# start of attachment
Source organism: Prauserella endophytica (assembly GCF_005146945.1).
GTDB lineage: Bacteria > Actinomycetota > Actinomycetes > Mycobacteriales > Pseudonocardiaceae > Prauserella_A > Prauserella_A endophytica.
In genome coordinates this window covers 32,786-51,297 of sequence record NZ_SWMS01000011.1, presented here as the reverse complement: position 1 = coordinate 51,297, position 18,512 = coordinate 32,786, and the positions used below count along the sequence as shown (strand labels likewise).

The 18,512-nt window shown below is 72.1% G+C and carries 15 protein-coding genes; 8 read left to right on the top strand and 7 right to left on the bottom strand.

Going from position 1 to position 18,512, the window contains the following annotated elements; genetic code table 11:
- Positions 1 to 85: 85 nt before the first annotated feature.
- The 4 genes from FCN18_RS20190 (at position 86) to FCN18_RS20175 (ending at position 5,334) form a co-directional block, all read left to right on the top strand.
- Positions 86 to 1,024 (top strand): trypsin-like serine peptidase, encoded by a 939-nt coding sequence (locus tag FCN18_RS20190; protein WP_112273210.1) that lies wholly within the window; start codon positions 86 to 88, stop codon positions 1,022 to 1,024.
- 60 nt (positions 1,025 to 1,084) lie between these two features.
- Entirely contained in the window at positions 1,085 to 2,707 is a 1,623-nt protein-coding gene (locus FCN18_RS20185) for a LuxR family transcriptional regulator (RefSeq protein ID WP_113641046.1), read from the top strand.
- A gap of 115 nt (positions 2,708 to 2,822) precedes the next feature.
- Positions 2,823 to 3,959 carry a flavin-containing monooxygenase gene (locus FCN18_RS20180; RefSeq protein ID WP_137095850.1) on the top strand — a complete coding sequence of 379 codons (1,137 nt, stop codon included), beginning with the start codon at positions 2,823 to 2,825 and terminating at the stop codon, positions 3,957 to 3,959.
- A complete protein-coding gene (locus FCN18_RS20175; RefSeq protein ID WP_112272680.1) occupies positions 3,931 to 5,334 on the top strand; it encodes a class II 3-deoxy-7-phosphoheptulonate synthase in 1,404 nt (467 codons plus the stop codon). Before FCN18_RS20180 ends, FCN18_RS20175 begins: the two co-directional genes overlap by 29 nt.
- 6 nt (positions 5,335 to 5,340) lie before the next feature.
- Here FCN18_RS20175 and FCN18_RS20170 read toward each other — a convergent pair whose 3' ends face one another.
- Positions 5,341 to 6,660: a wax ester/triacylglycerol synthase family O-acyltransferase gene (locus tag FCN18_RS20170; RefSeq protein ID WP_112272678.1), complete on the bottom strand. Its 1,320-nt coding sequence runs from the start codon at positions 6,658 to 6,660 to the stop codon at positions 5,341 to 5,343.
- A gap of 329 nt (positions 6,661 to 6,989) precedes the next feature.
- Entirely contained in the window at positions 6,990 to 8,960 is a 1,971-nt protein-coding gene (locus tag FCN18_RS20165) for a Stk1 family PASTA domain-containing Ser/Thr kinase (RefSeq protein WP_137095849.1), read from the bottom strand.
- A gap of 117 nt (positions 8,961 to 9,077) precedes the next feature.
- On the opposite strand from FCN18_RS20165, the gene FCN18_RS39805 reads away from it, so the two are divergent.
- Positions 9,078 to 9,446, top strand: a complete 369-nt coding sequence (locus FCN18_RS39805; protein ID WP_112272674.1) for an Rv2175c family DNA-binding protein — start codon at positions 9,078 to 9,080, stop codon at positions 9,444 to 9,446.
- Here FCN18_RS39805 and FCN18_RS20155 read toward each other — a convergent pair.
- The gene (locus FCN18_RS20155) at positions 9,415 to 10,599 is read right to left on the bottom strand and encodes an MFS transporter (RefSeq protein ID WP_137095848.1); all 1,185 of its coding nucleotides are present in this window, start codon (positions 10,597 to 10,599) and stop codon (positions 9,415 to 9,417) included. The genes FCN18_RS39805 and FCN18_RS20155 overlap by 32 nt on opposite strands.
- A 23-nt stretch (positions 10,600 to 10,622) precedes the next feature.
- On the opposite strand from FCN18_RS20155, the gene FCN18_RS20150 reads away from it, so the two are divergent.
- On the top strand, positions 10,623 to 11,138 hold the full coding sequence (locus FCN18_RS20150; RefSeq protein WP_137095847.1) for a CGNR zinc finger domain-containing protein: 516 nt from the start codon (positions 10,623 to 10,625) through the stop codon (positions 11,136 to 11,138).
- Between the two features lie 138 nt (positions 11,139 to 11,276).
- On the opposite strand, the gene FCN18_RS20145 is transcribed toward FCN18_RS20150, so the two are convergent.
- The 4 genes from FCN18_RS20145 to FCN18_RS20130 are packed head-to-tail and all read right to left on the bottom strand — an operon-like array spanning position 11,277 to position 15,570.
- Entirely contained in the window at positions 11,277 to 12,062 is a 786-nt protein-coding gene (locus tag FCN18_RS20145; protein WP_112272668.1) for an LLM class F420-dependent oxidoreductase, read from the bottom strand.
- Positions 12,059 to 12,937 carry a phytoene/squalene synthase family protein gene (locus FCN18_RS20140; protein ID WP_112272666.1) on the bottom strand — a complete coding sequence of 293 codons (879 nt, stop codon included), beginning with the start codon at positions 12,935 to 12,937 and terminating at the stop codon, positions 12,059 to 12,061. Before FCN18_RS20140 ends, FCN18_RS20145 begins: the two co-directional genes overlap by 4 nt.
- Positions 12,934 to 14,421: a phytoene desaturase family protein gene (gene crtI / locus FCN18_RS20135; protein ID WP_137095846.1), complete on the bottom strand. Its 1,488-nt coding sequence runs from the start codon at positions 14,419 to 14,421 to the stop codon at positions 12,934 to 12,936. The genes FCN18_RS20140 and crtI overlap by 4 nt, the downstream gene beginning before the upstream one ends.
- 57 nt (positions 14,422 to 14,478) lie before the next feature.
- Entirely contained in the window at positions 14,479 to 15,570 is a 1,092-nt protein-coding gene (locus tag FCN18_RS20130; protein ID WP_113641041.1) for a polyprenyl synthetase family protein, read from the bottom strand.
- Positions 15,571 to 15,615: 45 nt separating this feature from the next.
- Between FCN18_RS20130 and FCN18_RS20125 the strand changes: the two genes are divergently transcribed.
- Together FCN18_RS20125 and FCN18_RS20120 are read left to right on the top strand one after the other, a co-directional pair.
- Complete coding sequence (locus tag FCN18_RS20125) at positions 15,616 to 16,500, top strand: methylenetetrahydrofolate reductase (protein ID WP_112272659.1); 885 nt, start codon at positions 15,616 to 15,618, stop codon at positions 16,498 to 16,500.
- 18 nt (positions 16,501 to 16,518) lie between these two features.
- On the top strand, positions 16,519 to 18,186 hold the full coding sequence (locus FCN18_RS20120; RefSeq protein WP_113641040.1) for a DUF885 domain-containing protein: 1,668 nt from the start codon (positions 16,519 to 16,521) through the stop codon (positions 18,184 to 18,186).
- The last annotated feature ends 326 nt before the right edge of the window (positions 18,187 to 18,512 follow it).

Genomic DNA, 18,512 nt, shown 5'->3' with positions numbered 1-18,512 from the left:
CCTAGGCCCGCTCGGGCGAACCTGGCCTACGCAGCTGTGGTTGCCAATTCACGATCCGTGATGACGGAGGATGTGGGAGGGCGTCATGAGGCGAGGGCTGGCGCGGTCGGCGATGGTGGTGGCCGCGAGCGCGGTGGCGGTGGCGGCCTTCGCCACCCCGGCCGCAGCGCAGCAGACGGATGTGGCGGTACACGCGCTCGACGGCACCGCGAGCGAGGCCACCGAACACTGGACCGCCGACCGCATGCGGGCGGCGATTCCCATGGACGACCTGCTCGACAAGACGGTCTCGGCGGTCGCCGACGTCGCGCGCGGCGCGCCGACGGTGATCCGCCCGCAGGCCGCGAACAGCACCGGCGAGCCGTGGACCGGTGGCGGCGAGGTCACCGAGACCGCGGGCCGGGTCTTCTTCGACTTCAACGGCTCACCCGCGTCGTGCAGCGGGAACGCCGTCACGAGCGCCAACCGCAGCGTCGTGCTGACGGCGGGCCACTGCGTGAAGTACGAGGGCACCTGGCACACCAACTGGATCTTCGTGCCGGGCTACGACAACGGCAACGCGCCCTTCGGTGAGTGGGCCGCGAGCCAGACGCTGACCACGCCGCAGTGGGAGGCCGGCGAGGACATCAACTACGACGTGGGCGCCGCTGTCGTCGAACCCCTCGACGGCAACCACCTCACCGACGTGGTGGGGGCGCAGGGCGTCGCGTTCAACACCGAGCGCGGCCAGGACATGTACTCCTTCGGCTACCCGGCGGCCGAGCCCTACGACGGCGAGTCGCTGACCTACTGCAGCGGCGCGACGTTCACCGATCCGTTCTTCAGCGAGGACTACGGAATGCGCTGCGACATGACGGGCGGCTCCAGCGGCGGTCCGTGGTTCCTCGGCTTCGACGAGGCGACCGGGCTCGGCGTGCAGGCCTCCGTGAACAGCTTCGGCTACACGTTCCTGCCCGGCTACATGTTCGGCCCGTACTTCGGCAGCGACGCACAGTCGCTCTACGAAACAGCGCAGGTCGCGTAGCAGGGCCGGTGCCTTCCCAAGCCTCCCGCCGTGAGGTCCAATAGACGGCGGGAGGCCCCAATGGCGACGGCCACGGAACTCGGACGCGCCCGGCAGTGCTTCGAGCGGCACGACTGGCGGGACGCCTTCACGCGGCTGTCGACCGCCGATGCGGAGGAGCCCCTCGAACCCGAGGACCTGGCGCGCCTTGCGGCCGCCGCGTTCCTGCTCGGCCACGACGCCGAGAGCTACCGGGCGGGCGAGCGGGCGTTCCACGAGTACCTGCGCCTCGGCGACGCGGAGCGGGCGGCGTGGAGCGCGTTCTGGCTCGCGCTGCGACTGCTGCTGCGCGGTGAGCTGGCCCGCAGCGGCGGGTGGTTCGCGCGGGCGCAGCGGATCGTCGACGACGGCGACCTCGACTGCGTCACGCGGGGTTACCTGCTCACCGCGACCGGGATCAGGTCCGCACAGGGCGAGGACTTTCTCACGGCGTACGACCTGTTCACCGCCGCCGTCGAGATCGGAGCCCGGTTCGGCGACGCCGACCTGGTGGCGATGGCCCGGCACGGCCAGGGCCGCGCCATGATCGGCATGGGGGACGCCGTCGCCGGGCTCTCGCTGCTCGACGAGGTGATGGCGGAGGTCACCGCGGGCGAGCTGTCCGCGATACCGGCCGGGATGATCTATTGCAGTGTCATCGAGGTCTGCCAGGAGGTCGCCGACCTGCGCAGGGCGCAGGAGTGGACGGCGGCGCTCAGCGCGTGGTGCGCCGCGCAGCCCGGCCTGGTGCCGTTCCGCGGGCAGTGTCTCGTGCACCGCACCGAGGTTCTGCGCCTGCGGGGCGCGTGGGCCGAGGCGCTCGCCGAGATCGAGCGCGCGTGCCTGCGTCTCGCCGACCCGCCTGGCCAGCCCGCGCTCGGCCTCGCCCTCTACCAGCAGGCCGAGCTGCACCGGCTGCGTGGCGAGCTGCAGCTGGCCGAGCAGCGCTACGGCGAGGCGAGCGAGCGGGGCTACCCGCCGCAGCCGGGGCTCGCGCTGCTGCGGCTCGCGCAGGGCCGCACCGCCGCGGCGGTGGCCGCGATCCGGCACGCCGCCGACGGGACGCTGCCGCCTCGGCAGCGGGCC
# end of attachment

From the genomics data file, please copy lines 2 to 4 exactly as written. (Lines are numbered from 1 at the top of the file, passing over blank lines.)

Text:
GTDB lineage: Bacteria > Actinomycetota > Actinomycetes > Mycobacteriales > Pseudonocardiaceae > Prauserella_A > Prauserella_A endophytica.
In genome coordinates this window covers 32,786-51,297 of sequence record NZ_SWMS01000011.1, presented here as the reverse complement: position 1 = coordinate 51,297, position 18,512 = coordinate 32,786, and the positions used below count along the sequence as shown (strand labels likewise).

The 18,512-nt window shown below is 72.1% G+C and carries 15 protein-coding genes; 8 read left to right on the top strand and 7 right to left on the bottom strand.